Wound healing is a complex, regulated process in which regulated collagen deposition, in response to tissue injury, results in scar formation.
Its mechanisms include inflammation, fibroplasia, and scar maturation.
Sometimes, cutaneous wounds do not progress to normal healing with formation of a final mature scar formation but to a continuing inflammatory process, which can lead to a more aggressive carcinogenic transformation in long time of evolution (Marjolin’s Ulcer). Many chronic wounds are the result of chronic inflammation.
A wet or moist environment in wounds has been shown to promote re-epithelialisation and result in reduced scar formation more than a dry environment. The inflammatory reaction is reduced in the wet environment, thereby limiting injury progression. Several studies have compared wet, moist, and dry healing. A wet or moist incubator-like microenvironment achieves fastest healing with fewest aberrations and least scar formation.
The modern approach of employing a moist environment for the treatment of wounds was introduced in the early 1960s by Dr George Winter, who showed that the rate of epithelialisation after wounding was doubled by using a moist dressing as compared to dry conditions.
This was a new concept that opposed the generally accepted idea that a dry environment could best fight wound infection.
Adult human skin wounds heal with varying degrees of scar formation.
Scarring is correlated with the intensity and duration of inflammation during healing. Over the last 50 years, the complex wound healing process became clearer allowing the development of strategies, devices, and medications that help achieve a better final scar, mainly through strategies to curb the wound-related inflammation.
HEALING OF DRY SKIN
Common diseases that can manifest with dry skin are HIV infection, end stage renal disease, hypothyroidism, sarcoidosis, hormonal disbalances (like in menopause), neurological disorders as well as leprosy and syphilis. There are various other autoimmune diseases including scleroderma and Sjogrens syndrome that can decrease the hydration of the skin by loss of function of certain glands. Rarely, paraneoplastic syndromes due to internal malignancies can result in xerosis and one should always have a high level of suspicion to detect such conditions. Sometimes, the use of radiotherapy to treat the cancers, also lead to dry skin and therefore a good history can be very helpful.
NATURAL MOISTURISING FACTORS
In the past two decades, a better understanding of the natural moisturising factors (NMF), ceramides as well as the function of aquaporin in the epidermis, has led to the development of more effective moisturisers. The NMF is a collection of water-soluble compounds that are only found in the outermost layer of the skin. They make up to 20% of the weight of the stratum corneum and absorb water from the atmosphere, combine it with their own water content which results in a hydrated outer skin, despite exposure to the elements.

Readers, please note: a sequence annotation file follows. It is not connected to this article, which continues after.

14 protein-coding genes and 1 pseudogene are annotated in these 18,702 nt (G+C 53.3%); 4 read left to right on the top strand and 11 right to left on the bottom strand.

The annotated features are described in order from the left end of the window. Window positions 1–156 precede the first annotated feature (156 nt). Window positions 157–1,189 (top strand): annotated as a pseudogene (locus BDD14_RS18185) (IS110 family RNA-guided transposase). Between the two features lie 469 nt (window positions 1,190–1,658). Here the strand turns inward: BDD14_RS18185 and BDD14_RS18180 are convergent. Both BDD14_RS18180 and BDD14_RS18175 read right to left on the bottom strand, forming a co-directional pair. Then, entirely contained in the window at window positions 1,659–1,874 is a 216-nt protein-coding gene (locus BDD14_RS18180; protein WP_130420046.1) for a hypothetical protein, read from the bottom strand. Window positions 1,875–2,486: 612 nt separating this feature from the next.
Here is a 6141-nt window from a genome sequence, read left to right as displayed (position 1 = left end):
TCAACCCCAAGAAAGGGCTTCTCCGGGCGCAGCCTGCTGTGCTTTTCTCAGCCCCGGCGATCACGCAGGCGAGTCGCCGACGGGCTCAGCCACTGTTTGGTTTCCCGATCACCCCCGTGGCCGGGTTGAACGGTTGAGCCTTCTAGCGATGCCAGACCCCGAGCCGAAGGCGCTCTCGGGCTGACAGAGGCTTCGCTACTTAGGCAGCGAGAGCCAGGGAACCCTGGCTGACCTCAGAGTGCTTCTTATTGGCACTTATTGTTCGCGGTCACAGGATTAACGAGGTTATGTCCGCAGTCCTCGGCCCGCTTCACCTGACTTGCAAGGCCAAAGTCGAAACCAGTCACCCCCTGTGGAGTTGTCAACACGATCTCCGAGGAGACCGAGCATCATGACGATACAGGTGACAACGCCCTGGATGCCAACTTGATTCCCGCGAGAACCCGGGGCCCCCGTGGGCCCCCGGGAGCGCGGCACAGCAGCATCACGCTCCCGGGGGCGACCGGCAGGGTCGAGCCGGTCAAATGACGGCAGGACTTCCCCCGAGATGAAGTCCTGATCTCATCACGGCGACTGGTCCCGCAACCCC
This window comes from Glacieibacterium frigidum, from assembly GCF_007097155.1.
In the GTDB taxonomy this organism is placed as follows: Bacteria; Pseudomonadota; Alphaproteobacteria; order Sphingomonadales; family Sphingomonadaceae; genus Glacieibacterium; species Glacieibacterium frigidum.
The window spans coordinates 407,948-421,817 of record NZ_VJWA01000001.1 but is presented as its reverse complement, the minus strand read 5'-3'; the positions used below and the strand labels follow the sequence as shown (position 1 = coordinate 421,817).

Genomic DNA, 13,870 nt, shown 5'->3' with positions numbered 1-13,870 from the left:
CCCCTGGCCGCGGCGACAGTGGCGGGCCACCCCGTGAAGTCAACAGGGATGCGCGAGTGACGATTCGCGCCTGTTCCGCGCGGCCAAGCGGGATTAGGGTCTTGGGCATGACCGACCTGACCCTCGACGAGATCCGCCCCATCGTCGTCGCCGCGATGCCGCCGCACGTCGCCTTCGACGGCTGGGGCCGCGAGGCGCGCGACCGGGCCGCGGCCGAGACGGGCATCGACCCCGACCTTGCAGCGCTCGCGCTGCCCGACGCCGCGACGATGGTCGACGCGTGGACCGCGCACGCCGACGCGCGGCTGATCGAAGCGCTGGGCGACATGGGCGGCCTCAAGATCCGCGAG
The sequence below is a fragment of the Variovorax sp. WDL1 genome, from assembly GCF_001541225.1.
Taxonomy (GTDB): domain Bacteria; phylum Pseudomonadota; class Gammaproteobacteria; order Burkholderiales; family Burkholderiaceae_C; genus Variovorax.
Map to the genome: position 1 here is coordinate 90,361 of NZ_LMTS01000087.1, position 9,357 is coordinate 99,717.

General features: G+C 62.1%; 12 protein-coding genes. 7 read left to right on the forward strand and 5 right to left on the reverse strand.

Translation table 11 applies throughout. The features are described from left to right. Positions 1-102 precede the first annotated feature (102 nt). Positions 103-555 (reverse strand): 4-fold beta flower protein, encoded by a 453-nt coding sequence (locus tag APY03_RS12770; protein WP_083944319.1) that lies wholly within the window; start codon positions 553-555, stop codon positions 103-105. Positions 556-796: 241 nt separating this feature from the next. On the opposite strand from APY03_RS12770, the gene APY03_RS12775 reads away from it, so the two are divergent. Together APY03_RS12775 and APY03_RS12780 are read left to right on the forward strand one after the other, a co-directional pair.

The NMF is composed mainly of free amino acids and their derivatives, like PCA, uranic acid (a natural absorber of UV rays) and inorganic salts, sugars, lactic acid and urea. NMF components are derived from the breakdown products from the proteolysis of the fillagrin protein, which starts a profillagrin in the granular layer.
These compounds are highly efficient in attracting and binding water inside the coenocytes (the keratinocytes on the outermost layer of the skin), thus working as humectants.
This process is very well regulated and even low levels of humidity do not affect its function. In addition, the NMF allows the corneocyte cells to balance the osmotic pressure exerted by the intracellular cement surrounding them.
Keeping the solute concentrations balanced is important for preventing excessive water influx, as seen in the wrinkled skin of someone who has been in the bath for too long, or water efflux, which would cause the corneocytes to shrink. The NMF being water soluble makes them vulnerable to being lost by repeated contact with water, thus making the skin dryer.
Aquaporins (AQP) are proteins that facilitate the transport of water across the cell membranes of keratinocytes.
These include the important AQP3 which is involved in the water maintenance of the epidermis and AQP5 which is involved in sweat secretion.
The APQ3 being the most abundant of them, also helps in the transport of glycerol which plays a role in the hydration of human skin.
The glycerol is important for the metabolism of lipids in the skin as well as the regulation and proliferation of keratinocytes. Finally, the APQ3 is also believed to be important in wound healing, as a water channel by facilitating cell migration and as a glycerol transporter by enhancing keratinocyte proliferation and differentiation. The expression of APQ3 water channels are strongly affected by age and chronic sun exposure, and a defective osmotic equilibrium could occur in the epidermis, which would account for the skin dryness observed in older people and skin areas most exposed to the sun.